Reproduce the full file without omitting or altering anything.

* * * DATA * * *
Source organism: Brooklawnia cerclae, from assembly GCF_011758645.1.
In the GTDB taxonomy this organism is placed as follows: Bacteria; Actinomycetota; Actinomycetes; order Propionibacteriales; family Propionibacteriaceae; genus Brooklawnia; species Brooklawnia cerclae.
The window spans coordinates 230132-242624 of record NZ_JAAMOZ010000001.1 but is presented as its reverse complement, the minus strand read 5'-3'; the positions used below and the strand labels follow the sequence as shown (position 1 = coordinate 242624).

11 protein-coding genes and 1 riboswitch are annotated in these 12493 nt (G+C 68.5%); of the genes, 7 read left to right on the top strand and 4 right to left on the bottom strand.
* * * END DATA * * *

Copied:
Source organism: Brooklawnia cerclae, from assembly GCF_011758645.1.
In the GTDB taxonomy this organism is placed as follows: Bacteria; Actinomycetota; Actinomycetes; order Propionibacteriales; family Propionibacteriaceae; genus Brooklawnia; species Brooklawnia cerclae.
The window spans coordinates 230132-242624 of record NZ_JAAMOZ010000001.1 but is presented as its reverse complement, the minus strand read 5'-3'; the positions used below and the strand labels follow the sequence as shown (position 1 = coordinate 242624).

11 protein-coding genes and 1 riboswitch are annotated in these 12493 nt (G+C 68.5%); of the genes, 7 read left to right on the top strand and 4 right to left on the bottom strand.